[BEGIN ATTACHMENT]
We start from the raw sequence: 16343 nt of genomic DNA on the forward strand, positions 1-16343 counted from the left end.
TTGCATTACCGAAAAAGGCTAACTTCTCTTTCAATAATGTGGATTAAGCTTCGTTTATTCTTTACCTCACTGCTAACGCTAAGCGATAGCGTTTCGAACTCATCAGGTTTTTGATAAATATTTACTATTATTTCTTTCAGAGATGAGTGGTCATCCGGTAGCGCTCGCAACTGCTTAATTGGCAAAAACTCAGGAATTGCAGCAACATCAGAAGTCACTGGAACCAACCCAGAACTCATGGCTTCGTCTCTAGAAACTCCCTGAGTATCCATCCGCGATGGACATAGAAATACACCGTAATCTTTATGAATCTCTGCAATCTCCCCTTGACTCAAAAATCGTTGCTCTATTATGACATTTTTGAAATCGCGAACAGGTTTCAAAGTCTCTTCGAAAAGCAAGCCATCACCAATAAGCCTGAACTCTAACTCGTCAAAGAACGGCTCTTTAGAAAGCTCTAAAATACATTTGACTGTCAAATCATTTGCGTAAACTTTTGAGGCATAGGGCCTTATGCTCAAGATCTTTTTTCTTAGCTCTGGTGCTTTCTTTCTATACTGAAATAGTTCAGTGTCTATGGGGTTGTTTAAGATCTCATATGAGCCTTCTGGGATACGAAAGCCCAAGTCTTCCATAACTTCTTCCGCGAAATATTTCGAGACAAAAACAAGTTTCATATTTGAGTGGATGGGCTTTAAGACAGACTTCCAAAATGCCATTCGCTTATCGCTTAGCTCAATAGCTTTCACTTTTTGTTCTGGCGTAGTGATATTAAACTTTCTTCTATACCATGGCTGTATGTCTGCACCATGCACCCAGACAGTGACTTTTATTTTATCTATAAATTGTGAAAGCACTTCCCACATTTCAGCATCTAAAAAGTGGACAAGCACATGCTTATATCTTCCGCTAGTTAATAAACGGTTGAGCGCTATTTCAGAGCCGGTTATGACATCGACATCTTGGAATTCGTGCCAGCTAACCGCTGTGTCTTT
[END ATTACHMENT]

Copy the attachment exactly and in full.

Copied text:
We start from the raw sequence: 16343 nt of genomic DNA on the forward strand, positions 1-16343 counted from the left end.
TTGCATTACCGAAAAAGGCTAACTTCTCTTTCAATAATGTGGATTAAGCTTCGTTTATTCTTTACCTCACTGCTAACGCTAAGCGATAGCGTTTCGAACTCATCAGGTTTTTGATAAATATTTACTATTATTTCTTTCAGAGATGAGTGGTCATCCGGTAGCGCTCGCAACTGCTTAATTGGCAAAAACTCAGGAATTGCAGCAACATCAGAAGTCACTGGAACCAACCCAGAACTCATGGCTTCGTCTCTAGAAACTCCCTGAGTATCCATCCGCGATGGACATAGAAATACACCGTAATCTTTATGAATCTCTGCAATCTCCCCTTGACTCAAAAATCGTTGCTCTATTATGACATTTTTGAAATCGCGAACAGGTTTCAAAGTCTCTTCGAAAAGCAAGCCATCACCAATAAGCCTGAACTCTAACTCGTCAAAGAACGGCTCTTTAGAAAGCTCTAAAATACATTTGACTGTCAAATCATTTGCGTAAACTTTTGAGGCATAGGGCCTTATGCTCAAGATCTTTTTTCTTAGCTCTGGTGCTTTCTTTCTATACTGAAATAGTTCAGTGTCTATGGGGTTGTTTAAGATCTCATATGAGCCTTCTGGGATACGAAAGCCCAAGTCTTCCATAACTTCTTCCGCGAAATATTTCGAGACAAAAACAAGTTTCATATTTGAGTGGATGGGCTTTAAGACAGACTTCCAAAATGCCATTCGCTTATCGCTTAGCTCAATAGCTTTCACTTTTTGTTCTGGCGTAGTGATATTAAACTTTCTTCTATACCATGGCTGTATGTCTGCACCATGCACCCAGACAGTGACTTTTATTTTATCTATAAATTGTGAAAGCACTTCCCACATTTCAGCATCTAAAAAGTGGACAAGCACATGCTTATATCTTCCGCTAGTTAATAAACGGTTGAGCGCTATTTCAGAGCCGGTTATGACATCGACATCTTGGAATTCGTGCCAGCTAACCGCTGTGTCTTT